Directory replication. The company set the directory replication schedule for 5:00 a.m. to 6:00 a.m. Monday through Sunday on all spoke servers and 4:00 a.m. to 5:00 a.m. Monday through Sunday on the hub server. This replication sequence is good practice because the hub requests updates from the spokes before the spokes update their directory from the hub; therefore, this sequence keeps all spoke directories consistent with one another within one replication schedule.

However, setting the replication schedule for more than one 15-minute interval isn't good practice. During the directory replication schedule, the DS creates two directory update request messages for every site in the organization every 15-minute replication period and sends the messages to the server's bridgehead server. One message requests an update to the configuration-naming context (e.g., for changes to connectors); the other message requests an update to the site-naming context (e.g., for changes to mailboxes). The bridgehead servers reply to these messages by sending all the directory information that's new since the spoke last requested and successfully received this data. With these settings, this schedule creates as much network traffic as completely syncing the directory four times a day.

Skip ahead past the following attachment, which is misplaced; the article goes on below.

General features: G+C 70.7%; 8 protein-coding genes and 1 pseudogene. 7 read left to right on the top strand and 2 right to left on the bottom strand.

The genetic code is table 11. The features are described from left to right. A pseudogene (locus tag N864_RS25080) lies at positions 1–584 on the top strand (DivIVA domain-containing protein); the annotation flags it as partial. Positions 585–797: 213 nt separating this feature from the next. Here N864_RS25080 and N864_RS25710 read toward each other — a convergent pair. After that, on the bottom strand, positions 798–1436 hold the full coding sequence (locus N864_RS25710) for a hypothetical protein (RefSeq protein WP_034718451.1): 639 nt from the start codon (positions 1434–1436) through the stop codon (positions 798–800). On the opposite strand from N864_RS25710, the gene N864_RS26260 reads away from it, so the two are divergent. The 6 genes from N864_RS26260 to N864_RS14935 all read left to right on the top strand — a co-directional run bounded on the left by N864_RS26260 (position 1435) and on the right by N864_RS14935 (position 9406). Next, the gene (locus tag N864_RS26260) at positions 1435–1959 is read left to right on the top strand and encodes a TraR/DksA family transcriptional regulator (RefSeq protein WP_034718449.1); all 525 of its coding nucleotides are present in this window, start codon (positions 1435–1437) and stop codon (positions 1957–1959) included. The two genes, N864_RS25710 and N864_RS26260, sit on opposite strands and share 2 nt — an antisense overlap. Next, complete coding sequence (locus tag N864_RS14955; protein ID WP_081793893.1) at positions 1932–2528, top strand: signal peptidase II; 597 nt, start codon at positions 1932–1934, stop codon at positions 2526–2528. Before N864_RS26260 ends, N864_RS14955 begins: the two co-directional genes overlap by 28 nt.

Public folders. B&S has several public folders that Exchange replicates to all sites. The company uses the default public folder replication schedule (i.e., Always), which means that if a user changes the contents of a public folder, Exchange replicates the changes within 15 minutes. Because the company's folders aren't time-critical, this replication schedule is probably too frequent—does the next thread in the company's joke folder really need replicating every 15 minutes?